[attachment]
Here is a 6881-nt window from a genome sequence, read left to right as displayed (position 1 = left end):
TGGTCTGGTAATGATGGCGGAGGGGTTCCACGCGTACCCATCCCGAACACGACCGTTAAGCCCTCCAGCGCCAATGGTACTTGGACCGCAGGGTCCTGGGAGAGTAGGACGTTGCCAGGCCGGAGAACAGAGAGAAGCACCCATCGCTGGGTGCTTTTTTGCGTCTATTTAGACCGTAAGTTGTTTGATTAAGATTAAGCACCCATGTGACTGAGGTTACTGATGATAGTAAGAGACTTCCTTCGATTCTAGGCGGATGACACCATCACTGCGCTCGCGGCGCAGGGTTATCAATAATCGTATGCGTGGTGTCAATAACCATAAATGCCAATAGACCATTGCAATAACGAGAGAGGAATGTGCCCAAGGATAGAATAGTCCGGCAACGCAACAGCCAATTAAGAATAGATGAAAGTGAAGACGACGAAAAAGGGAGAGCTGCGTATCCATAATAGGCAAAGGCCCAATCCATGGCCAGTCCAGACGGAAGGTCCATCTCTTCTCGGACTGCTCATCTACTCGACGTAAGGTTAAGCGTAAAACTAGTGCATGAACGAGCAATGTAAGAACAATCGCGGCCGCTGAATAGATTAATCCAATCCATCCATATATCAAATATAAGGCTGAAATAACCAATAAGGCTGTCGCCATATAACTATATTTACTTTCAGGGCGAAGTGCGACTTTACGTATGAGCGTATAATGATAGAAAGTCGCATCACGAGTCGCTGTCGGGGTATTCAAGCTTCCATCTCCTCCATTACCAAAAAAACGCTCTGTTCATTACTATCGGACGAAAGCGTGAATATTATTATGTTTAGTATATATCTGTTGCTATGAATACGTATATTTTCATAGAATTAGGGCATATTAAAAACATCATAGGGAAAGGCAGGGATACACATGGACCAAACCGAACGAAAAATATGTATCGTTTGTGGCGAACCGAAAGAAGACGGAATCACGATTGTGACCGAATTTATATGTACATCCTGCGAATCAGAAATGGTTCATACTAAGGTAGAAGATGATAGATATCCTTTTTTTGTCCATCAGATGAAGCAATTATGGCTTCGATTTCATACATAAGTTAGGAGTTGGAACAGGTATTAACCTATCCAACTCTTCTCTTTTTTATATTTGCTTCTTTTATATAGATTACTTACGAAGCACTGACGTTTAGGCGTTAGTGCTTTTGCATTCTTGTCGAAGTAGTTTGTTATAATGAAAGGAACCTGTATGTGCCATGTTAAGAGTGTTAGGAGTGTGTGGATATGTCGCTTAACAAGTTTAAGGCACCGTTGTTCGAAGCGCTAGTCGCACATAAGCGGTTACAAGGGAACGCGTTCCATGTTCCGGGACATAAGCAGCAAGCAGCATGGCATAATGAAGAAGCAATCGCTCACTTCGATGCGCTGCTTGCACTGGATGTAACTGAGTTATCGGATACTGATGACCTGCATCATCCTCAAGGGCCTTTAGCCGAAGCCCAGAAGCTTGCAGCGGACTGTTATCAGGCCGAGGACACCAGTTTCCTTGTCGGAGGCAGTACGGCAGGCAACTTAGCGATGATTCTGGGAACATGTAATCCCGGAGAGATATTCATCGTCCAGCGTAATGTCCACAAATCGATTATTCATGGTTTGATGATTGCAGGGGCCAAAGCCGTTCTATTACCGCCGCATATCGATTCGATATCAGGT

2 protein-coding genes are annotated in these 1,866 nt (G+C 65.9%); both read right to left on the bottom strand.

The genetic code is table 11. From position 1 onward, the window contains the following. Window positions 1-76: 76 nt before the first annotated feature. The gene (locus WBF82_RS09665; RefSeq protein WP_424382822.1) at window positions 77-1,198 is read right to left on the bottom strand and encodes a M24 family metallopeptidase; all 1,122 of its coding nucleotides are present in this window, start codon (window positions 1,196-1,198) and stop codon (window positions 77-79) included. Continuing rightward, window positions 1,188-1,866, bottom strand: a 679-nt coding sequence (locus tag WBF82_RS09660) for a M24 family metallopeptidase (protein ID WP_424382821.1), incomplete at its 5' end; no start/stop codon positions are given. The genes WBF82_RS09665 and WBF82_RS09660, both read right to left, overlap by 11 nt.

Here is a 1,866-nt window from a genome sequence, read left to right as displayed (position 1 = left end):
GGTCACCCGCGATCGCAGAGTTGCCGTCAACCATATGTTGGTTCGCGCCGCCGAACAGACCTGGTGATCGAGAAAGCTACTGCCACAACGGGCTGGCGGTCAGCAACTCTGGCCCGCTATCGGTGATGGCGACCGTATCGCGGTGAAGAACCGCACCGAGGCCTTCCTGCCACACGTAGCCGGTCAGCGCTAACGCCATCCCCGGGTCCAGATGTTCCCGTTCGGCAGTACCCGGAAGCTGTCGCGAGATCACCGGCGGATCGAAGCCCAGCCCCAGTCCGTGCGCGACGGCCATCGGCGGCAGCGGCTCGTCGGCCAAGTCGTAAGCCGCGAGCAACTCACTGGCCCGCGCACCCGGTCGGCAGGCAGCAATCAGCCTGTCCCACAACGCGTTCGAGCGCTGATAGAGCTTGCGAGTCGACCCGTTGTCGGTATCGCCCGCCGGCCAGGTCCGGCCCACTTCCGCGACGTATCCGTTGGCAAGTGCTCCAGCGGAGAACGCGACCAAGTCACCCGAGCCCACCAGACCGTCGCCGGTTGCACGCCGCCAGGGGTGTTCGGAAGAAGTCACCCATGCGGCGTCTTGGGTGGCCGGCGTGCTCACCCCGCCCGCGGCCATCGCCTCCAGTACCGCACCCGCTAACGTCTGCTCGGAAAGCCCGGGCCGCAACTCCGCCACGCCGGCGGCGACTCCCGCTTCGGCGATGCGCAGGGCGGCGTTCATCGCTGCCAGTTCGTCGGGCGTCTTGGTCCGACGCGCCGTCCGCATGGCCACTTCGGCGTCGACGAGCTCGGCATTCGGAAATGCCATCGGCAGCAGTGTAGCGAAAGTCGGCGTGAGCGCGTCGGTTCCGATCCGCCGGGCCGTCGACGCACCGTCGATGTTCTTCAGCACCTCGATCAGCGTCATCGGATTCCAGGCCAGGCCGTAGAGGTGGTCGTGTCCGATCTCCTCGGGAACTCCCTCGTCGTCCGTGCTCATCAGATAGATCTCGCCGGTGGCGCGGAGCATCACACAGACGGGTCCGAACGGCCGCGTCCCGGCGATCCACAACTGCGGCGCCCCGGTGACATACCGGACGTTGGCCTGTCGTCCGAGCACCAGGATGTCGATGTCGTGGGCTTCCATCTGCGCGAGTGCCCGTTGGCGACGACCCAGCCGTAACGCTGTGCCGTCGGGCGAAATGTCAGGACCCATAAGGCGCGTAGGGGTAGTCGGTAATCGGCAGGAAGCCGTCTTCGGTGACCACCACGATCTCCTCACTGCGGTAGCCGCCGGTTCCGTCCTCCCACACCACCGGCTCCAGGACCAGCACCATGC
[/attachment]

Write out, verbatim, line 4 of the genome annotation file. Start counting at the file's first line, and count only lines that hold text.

The genetic code is table 11. From position 1 onward, the window contains the following. Window positions 1-76: 76 nt before the first annotated feature. The gene (locus WBF82_RS09665; RefSeq protein WP_424382822.1) at window positions 77-1,198 is read right to left on the bottom strand and encodes a M24 family metallopeptidase; all 1,122 of its coding nucleotides are present in this window, start codon (window positions 1,196-1,198) and stop codon (window positions 77-79) included. Continuing rightward, window positions 1,188-1,866, bottom strand: a 679-nt coding sequence (locus tag WBF82_RS09660) for a M24 family metallopeptidase (protein ID WP_424382821.1), incomplete at its 5' end; no start/stop codon positions are given. The genes WBF82_RS09665 and WBF82_RS09660, both read right to left, overlap by 11 nt.